| Blue in the face about green
Finch melts down in that classic flick, and while I haven't quite reached that precipice yet, I'm beginning to wonder if systems vendors, including the usual storage suspects, are just a bit off their collective rockers. Despite the rising cost of power and an increasing level of awareness about global warming and energy consumption, it seems that many of these vendors are content to pitch platitudes to storage managers looking to save a dime and maybe even find a real eco-friendly solution.
I've sounded off before regarding the number of "green" consortiums popping up over the last year or so. The idea of having to join a club to do something about how much power the equipment you sell uses didn't make much sense to me. It still doesn't, but I'm not quite as bananas as the Finch character yet. As a self-described optimist, I'm still hopeful that one of the green gangs will come up with a concrete idea that addresses the issue.
So with an open mind, I sat in on The Green Grid's press conference a few weeks ago. The Grid used the occasion to spread a little greenness around before kicking off its technical forum. Two of the consortium's directors, John Tuccillo and John Pflueger, presided over the teleconference. Tuccillo is a VP at American Power Conversion (APC) Corp. and Pflueger is a technology strategist at Dell.
Messrs. Tuccillo and Pflueger recapped the mission of the group and then engaged in a little mutual back patting over the composition of the Grid. The self-congratulatory part of the pitch stretched on as they talked about a new collaborative partner--the Distributed Management Task Force--and the vendors among their ranks.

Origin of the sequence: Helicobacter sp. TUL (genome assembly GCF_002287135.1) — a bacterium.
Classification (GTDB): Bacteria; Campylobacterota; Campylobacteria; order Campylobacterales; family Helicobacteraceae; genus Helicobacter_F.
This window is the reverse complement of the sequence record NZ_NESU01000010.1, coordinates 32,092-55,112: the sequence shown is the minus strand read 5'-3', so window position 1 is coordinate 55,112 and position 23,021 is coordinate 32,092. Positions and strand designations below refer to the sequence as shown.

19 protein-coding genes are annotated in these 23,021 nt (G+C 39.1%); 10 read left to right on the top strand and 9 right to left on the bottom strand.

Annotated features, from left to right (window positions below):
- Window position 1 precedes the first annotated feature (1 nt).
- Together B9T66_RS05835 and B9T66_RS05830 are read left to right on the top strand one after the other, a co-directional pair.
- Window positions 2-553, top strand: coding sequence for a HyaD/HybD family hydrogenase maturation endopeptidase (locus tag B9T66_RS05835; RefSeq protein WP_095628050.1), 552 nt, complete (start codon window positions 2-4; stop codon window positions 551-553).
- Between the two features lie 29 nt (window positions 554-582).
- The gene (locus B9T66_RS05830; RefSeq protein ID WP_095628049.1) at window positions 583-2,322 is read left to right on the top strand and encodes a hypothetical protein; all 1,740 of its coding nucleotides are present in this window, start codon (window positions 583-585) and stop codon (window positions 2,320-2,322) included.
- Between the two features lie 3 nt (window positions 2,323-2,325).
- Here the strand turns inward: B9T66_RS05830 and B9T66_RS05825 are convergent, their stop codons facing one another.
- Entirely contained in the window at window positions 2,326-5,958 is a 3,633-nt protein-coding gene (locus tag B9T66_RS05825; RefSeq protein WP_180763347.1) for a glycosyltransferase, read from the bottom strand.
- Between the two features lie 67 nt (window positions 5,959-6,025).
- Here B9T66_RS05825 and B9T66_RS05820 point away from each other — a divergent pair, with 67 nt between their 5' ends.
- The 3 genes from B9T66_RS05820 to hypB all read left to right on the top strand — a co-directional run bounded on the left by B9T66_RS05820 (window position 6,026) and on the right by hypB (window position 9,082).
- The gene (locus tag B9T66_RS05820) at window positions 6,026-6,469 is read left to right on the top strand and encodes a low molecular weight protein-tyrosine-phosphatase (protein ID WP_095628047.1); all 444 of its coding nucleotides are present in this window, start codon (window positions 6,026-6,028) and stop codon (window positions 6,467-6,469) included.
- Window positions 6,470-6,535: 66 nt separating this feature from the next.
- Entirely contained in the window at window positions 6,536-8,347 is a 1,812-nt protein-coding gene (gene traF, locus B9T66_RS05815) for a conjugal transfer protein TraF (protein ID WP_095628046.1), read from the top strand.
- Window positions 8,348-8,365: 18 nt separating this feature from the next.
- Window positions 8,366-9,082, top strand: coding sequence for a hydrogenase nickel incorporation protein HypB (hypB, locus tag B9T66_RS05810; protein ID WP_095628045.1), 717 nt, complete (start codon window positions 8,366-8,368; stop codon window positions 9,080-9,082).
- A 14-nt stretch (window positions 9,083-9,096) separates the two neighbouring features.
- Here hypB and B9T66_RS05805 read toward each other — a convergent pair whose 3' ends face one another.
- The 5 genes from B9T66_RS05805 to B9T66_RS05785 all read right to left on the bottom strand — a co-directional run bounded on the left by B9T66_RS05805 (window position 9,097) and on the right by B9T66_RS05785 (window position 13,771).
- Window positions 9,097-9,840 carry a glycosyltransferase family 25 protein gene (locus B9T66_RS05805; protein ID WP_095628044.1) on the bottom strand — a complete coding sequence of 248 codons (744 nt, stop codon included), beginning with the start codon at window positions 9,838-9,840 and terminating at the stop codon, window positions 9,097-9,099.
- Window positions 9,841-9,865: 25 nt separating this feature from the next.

The two Grid guys outlined their efforts to date, underscored by their organization's stated mission, which includes "Developing standards, measurement methods, best practices and technologies to improve performance against the defined metrics." But much of their time was spent extolling the group's key output to date: a whitepaper that describes a formula that can be used to determine data center power efficiency. Of course, data center managers could probably skip the whitepaper and fancy formula and just open their electric bills.
As Tuccillo and Pflueger approached the end of their presentation, it occurred to me that not one word had been said about how IT managers could reduce the amount of power their sites use, nor how vendors can improve the power efficiency of the products they sell. So I asked: Is there a standard set of power consumption metrics you're developing for vendors that IT managers can use to accurately compare the power efficiencies of different products?
Both gentlemen fielded parts of the question, so I'm not sure who said what, but one of them replied that it was "certainly a factor." That's it? The products that actually suck the juice out of the lines and blow hot air into climate-controlled rooms are only a "factor"? And being able to easily determine which piece of equipment does it worse or better is just another "factor"? Gimme a break!
Maybe The Green Grid expects another consortium to pick up where it's apparently leaving off. But there are some storage vendors who are really doing something to curb power consumption without the aid of a fraternity. It's "show me" time, and the vendors who can will, while the rest will join clubs.